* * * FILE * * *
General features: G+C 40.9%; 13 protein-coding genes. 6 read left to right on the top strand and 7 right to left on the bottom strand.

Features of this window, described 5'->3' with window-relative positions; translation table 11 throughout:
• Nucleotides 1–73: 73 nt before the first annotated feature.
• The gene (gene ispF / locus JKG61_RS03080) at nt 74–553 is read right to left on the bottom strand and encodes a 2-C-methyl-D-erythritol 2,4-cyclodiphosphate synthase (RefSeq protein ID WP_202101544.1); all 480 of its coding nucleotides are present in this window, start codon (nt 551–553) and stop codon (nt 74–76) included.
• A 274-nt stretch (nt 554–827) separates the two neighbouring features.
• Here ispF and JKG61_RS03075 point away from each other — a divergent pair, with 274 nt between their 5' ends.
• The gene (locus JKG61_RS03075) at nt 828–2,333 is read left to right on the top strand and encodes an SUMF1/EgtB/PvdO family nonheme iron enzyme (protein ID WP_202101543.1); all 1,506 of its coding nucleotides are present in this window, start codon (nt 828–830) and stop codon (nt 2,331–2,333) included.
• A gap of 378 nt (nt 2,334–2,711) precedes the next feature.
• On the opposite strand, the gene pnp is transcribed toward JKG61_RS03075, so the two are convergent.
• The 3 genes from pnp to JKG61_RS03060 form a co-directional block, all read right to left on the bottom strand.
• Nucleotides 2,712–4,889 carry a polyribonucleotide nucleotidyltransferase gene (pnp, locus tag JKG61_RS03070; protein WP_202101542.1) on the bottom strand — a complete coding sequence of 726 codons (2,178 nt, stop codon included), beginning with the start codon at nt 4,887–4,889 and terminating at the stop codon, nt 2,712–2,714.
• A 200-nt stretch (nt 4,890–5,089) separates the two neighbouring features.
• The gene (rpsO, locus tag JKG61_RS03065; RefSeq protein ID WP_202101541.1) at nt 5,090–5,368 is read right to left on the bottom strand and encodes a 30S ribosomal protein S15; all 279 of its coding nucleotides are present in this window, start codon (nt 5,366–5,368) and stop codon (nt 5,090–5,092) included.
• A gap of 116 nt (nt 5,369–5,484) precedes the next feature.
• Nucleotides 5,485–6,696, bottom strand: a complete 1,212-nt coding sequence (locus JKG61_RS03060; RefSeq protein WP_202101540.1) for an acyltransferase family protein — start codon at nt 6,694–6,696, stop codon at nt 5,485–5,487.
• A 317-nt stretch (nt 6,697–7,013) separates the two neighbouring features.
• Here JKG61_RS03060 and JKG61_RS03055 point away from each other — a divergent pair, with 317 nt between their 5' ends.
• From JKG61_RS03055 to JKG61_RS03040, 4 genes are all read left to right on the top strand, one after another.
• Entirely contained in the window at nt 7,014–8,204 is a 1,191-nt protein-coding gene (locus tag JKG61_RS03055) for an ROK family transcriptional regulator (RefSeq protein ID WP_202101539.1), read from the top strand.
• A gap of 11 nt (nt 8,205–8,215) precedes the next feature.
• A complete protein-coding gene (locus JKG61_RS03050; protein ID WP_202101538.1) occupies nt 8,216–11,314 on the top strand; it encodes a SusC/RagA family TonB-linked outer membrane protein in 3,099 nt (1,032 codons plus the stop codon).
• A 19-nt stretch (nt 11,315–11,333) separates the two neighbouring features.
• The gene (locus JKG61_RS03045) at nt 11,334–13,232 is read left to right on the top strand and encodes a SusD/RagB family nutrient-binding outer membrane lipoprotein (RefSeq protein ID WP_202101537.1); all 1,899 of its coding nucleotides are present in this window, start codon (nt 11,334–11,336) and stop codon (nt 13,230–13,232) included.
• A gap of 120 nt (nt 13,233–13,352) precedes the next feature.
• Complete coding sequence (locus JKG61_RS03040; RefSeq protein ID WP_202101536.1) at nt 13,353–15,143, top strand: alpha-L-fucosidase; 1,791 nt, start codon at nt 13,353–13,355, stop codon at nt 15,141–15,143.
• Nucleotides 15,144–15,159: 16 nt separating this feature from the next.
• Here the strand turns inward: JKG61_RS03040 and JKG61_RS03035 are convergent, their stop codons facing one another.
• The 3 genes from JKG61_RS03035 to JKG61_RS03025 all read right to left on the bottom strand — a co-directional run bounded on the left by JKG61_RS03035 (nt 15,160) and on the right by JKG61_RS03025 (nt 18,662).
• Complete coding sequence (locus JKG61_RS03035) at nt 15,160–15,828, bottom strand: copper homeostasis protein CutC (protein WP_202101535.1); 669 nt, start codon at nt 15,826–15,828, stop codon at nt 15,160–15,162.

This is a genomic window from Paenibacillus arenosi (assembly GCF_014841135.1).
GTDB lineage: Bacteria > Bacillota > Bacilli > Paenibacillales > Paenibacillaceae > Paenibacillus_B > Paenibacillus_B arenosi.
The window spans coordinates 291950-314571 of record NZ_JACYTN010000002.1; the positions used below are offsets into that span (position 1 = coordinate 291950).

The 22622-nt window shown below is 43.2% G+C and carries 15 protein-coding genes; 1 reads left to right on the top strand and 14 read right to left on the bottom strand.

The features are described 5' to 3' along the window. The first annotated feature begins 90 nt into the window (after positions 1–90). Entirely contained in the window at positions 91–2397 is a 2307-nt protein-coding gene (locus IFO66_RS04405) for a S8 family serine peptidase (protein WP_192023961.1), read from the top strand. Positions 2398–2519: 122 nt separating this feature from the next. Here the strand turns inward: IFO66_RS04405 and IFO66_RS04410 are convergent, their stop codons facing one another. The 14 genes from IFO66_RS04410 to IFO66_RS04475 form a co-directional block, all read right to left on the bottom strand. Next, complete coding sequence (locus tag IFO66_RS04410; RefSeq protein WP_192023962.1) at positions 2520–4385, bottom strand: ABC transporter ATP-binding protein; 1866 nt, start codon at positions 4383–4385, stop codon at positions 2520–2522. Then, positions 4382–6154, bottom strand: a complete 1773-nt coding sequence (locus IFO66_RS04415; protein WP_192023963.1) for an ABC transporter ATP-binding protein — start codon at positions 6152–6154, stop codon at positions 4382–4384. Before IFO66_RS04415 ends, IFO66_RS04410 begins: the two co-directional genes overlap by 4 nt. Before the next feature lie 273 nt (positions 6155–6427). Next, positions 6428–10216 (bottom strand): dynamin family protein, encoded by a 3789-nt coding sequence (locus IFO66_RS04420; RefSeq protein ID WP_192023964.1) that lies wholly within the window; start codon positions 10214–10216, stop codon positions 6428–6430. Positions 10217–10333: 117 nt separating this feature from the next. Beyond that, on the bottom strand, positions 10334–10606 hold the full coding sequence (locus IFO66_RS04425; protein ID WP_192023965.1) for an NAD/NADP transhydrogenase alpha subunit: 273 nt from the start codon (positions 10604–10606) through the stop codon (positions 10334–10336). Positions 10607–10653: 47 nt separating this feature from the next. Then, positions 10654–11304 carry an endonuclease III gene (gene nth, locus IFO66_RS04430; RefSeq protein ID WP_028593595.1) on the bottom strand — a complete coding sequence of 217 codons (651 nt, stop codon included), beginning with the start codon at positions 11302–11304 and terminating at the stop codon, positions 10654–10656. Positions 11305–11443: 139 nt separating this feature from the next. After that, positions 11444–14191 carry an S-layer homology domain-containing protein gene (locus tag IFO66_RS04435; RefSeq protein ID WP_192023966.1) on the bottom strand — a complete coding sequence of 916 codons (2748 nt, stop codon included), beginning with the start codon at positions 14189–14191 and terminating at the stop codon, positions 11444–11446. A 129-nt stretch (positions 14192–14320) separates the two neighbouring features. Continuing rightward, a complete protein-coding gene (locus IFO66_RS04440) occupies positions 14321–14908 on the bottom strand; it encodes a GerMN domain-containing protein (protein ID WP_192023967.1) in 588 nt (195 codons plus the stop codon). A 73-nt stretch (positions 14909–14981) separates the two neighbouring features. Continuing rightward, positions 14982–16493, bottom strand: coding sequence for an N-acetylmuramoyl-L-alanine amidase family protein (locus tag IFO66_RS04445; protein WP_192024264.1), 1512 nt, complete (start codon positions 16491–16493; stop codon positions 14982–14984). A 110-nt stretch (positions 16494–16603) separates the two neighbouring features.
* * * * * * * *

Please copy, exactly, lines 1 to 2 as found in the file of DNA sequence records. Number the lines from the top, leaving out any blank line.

General features: G+C 40.9%; 13 protein-coding genes. 6 read left to right on the top strand and 7 right to left on the bottom strand.

Features of this window, described 5'->3' with window-relative positions; translation table 11 throughout: